I had perhaps my most uplifting meeting of the year last week in Split. It helped perhaps that there was beer and my four companions were engaging and attractive young ladies, but what really inspired me was that here were four women from Hvar, Korcula and Solta who were motivated by the desire to bring positive change for their communities, and they have started a great initiative to bring together the positive energy of the islands into one place online in Croatian. I was more than happy to agree (and felt privileged to be invited) to join their project, and Total Croatia Islands will start later this year. Thank you for an amazing evening, ladies, if you are reading. 

"But Paul, can I ask you about those articles you wrote about the new Hvar brochure. There are a lot of people in Hvar Town who are really pissed off with you."

Ah, the brochure. Island of Hvar - Genuine Hedonism.

"I really don't understand, none of us do. Hedonism is about good food, good wine, indulgence. Why did you complain so much?"

It was a question that was asked in the Facebook comments when the foreigner expressed an opinion, before telling him to fuck off back to the UK. The thing is, I explained to the lovely lady opposite, I know exactly what you are trying to say, and what hedonism means in Croatian (I lived next door to Andro Tomic), but in English it means something a little different, and to prove my point, I entered the word 'hedonism' into Google Images, which is where I found the lead photo above. Don't try this at work unless you are not easily offended by lots of naked flesh in strange position - a wonderful promotion of Hvar. 

"Oh my God, now I completely understand," said my new, energetic friend. 

But how many others will, and will the brochure be distributed and cause more damage than the cost (and two years) of production? Of course it will, for the opinion of a foreigner is to be discarded, for what does he know, he is not from here. Of course I am not from here, and this is another thing which amuses me. Two of the most vocal groups in my experience are the Croat who has never travelled but has the most informed world view, and the son of the diaspora who has grown up abroad on stories of Croatia from older generations, spiced up with a month holiday in the summer each year. What could a foreigner, who has visited more than 90 countries and lived in 10 (including 13 years full time in Croatia) know about Croatia, the world or anything else? 

Reading through this, I wonder if I come across as bitter. I really am not, and I can honestly say that I have never felt more energised or motivated in my 13 years here. One has to wade through the trolls with erectile dysfunction to find the quality people here, but I am finding it easier to meet those people, and once we make of a success of Total Croatia Cycling, Total Croatia Wine, Total Croatia Technology and Total Croatia Islands, I am sure the ratio of trolls to quality people will become more even, and I look forward to that VERY much.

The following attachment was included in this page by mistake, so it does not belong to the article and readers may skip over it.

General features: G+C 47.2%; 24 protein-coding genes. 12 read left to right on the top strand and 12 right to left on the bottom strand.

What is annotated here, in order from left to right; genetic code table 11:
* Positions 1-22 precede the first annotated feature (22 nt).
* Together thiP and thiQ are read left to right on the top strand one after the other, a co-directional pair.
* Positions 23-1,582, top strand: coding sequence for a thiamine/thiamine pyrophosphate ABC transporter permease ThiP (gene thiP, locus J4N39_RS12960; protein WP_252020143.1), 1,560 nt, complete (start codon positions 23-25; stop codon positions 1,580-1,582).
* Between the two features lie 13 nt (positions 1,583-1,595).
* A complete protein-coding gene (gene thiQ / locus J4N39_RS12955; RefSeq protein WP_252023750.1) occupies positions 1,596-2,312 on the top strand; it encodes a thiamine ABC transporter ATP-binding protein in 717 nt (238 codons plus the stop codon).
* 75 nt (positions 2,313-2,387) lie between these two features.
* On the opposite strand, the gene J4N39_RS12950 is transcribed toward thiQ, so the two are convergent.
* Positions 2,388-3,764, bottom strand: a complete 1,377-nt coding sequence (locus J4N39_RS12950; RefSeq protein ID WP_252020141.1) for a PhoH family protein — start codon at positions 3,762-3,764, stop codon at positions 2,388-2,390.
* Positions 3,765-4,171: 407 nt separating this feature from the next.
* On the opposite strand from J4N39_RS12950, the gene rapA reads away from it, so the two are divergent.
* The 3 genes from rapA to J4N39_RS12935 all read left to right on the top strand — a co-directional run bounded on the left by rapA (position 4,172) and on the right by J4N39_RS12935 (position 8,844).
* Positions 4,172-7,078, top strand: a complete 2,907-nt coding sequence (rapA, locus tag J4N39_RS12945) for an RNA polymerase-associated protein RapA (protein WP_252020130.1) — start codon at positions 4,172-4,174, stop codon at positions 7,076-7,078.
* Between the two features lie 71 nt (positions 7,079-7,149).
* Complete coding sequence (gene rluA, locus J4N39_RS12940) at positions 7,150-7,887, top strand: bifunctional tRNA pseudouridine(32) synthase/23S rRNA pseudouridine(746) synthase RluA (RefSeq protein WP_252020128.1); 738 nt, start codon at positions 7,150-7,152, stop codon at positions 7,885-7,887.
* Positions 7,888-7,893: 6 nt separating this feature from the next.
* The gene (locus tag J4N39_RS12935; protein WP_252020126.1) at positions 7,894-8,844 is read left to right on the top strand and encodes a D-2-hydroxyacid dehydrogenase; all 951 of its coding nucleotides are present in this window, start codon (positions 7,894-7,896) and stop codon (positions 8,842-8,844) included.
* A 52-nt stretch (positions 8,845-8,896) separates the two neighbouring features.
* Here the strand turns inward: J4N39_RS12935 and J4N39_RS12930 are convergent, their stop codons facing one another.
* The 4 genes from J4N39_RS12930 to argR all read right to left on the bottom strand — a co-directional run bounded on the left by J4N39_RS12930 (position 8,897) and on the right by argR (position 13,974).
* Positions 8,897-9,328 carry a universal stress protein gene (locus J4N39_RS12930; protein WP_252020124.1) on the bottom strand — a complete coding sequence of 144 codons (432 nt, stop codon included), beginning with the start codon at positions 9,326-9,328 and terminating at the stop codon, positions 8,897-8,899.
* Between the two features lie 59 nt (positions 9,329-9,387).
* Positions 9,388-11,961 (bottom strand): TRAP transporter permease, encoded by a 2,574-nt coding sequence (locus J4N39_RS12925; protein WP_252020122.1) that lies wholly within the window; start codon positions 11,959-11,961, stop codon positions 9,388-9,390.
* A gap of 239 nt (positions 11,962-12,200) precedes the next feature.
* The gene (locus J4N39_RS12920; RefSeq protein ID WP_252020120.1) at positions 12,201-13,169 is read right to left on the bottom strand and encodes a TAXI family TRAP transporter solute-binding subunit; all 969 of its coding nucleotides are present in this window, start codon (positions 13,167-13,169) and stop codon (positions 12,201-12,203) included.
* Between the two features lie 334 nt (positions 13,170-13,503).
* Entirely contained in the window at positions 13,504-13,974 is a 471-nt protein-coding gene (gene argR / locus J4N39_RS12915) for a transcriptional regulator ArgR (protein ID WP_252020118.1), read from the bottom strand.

In the meantime, I will continue to express my opinion - that is, of course, if a foreigner is allowed to. 

For more editorials from TCN, click here.

Friday, 3 July 2015

Meet the Total Croatia News Writers: Slobodan Kadic

I have been privileged over the last couple of years to have been invited on numerous Croatian press trips around the country. Privileged because I am often the only foreigner and also because I am not a trained journalist, and so I usually feel that I do not belong. But there are some journalists on these trips who not only make you feel welcome, but also who make you feel that you belong.

I can think of no better example of my (now) good friend Slobodan Kadic, an outstanding journalist from Glas Slavonia in the north-eastern territories where most Jelsa boys never venture. From the moment we met at Palmizana on my first Gastronaut trip, Slobodan has had me smiling and laughing every moment of our time together, and we have agreed to embark on a project together writing the definitive guide to Croatian vegetable festivals when time permits. 

I am feeling bolder about asking my writing friends for help with Total Croatia News, but I have to say that nobody has so far reacted quite as positively or as quickly as Slobodan. Not only did he agree and send his first article within an hour, but he called me this morning with a couple of ideas for stories if they would be of interest to the site. 

Thank you, Sir, and I am honoured to have you on the team, and I look forward to our readers discovering the magic of Slavonia through your keyboard.

About Slobodan Kadić

Freelancer - journalist of Glas Slavonije daily newspaper and photographer, member of FIJET Croatia (World Federation of Travel Journalists and Writers) Executive Board. Winner of HZSN award for work/activities in local media.2009. Now living in Moscow (Russia) and Klokočevci (Croatia).

I am available for writing services. Please contact me on This email address is being protected from spambots. You need JavaScript enabled to view it.